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What shall we write on the RAMS form?

Nicola Easthope


The external world is revolving around me, says the child,

while the teacher revolves gently

around the circumference of a larger circle.


Through a drone’s super fish-eye, school would be an amphitheatre

on the margin of a west coast thrust six centimetres north

during the second midnight minute


and if I had one, I might see where Aroha disappeared to

all day since morning briefing and I’m sure I’d see more than one

false start to a brave teen speech, more than one


interjection – boys just wanting

to tautoko their new skipper.

More than one


mad teacher tilting to the sun

drying the face and fissures

of a giddy, sodden skull.


You are getting yourself worked up now.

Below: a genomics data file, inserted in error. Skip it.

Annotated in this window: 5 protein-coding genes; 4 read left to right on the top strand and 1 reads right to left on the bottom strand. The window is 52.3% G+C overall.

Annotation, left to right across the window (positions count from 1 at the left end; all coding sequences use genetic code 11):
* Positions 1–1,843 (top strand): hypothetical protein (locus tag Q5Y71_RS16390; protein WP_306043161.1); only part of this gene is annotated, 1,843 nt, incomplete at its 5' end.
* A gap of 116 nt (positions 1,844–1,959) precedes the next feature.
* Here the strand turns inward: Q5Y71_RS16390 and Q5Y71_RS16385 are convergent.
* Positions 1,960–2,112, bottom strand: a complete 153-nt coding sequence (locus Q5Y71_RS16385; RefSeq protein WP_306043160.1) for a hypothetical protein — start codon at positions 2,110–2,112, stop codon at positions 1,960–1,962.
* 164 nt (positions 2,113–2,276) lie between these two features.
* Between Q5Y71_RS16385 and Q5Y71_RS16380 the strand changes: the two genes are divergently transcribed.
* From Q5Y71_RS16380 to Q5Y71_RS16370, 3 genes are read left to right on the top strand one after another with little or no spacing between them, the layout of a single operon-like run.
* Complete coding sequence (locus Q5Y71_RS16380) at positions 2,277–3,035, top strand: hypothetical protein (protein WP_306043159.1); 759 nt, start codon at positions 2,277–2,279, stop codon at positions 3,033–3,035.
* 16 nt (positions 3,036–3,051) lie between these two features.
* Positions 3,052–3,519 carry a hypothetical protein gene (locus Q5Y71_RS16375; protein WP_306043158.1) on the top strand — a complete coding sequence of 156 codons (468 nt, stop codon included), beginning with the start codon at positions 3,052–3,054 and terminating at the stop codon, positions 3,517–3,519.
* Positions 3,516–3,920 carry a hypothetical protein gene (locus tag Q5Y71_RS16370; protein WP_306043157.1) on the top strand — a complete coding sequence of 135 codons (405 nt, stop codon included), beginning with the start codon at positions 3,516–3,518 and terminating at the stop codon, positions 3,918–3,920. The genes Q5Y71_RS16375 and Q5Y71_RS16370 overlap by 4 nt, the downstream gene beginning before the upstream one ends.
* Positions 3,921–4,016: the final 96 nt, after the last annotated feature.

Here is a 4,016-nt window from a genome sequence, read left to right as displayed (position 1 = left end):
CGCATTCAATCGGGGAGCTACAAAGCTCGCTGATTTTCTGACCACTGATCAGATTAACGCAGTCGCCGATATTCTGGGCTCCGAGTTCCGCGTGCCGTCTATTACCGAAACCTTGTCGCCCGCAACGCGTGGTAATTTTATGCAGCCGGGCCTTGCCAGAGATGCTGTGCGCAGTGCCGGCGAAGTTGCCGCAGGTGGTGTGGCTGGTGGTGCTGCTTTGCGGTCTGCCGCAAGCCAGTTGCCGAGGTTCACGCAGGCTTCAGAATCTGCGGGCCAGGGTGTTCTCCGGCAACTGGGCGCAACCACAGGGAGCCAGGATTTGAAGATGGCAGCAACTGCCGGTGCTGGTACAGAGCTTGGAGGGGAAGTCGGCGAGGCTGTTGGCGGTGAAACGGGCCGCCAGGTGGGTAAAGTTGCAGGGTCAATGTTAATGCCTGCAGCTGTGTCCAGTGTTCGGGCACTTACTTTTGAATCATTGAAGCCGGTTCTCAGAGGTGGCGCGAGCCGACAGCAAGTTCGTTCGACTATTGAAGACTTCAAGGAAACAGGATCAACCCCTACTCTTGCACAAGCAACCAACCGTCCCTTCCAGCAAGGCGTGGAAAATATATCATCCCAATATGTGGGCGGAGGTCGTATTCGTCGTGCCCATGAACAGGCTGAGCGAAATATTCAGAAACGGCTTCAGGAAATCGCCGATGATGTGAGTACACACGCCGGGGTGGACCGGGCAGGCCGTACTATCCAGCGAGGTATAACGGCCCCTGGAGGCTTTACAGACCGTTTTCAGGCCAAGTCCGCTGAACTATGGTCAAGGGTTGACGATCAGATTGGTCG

Yeah, I don’t know how to work myself down.


And what could happen, children?

You could slip off the cliff and die.

You could roll your ankle on rubble.


Rockfall. Rubbish. Don’t take even

a stone. You could get lost.

A weka might steal your lunch.


Shall we role play? Someone

has taken an institutionally large roll

of toilet paper from the common room.


Two others launch it like a kite

and when I point to the beautiful white

ripple high amongst the red-billed gulls


they point to the corner around which

the culprit has run.

Let them run! Some say


ten years

others 60 harvests

or your children’s children’s children


and that’s it. We are boarding a boat

rocking in water, moving irregularly

and swiftly, back and forth in semi-


circular fashion. I am inarticulate

in front of children,

teeth too slack in their jaws


and when the machine

spins in cycles

I separate sound from


motion, commanding all

to duck.



no no, not now.

But you can’t stop a haka

once it’s turning the ground.


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